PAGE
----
TOKYO (Reuters) - Former Toyota Motor Corp executive Julie Hamp was freed from police custody on Wednesday after Tokyo prosecutors said they would not indict her for suspected illegal importing of the painkiller Oxycodone into Japan.
Hamp, a U.S. citizen who became Toyota’s chief communications officer and first female managing officer in April, had been held since her June 18 arrest. She resigned from the world’s largest automaker last week.
An official at the Tokyo District Public Prosecutor’s Office told reporters that prosecutors had taken into account the “social penalty” she had already incurred with her resignation from Toyota.
Local media had said on Tuesday that Hamp was unlikely to be charged because prosecutors judged there was little criminal intent in the case, which arose when her father mailed her the pills to alleviate knee pain. The highly addictive Oxycodone pills, found in a small parcel labeled “necklaces”, had been placed in packets or buried at the bottom of the box, media reported.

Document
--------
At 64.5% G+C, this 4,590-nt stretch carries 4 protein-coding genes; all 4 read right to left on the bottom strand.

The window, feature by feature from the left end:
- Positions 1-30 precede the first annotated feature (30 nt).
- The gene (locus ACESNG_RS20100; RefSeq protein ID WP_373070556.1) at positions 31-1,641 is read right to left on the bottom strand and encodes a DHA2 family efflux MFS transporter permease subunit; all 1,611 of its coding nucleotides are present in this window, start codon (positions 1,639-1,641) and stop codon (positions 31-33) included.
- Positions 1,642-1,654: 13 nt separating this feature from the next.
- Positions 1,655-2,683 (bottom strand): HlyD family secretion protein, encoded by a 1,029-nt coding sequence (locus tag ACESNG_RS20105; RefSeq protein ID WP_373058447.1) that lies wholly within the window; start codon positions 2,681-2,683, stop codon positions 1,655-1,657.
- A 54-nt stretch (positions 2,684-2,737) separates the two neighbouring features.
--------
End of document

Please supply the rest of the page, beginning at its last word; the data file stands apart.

Wednesday was the last day that Hamp could be held without formal charges.
Anticipating her release, dozens of journalists waited for hours outside the police station in Tokyo where she had been held but were only able to catch a glimpse of her as she was whisked into a Toyota Alphard minivan. Hamp, 55, held a black briefcase to her face as she emerged from the building.
A former General Motors Co and PepsiCo Inc executive, Hamp was promoted to her executive post in Toyota in April as part of a drive to diversify Toyota’s male-dominated, mostly Japanese line-up of senior management. She joined Toyota’s North American unit in 2012 and had just relocated to Tokyo in June.
Toyota in a statement apologized for the incident, repeating that it remained committed to “putting the right people in the right places” regardless of nationality or gender. It added that Senior Managing Officer Shigeru Hayakawa had been appointed to replace Hamp as chief communications officer effective July 6.
Oxycodone is a prescription drug in both the United States and Japan. Bringing it into Japan requires prior approval from the government and it must be carried by the individual.
Writing and additional reporting by Chang-Ran Kim; Editing by Edmund Klamann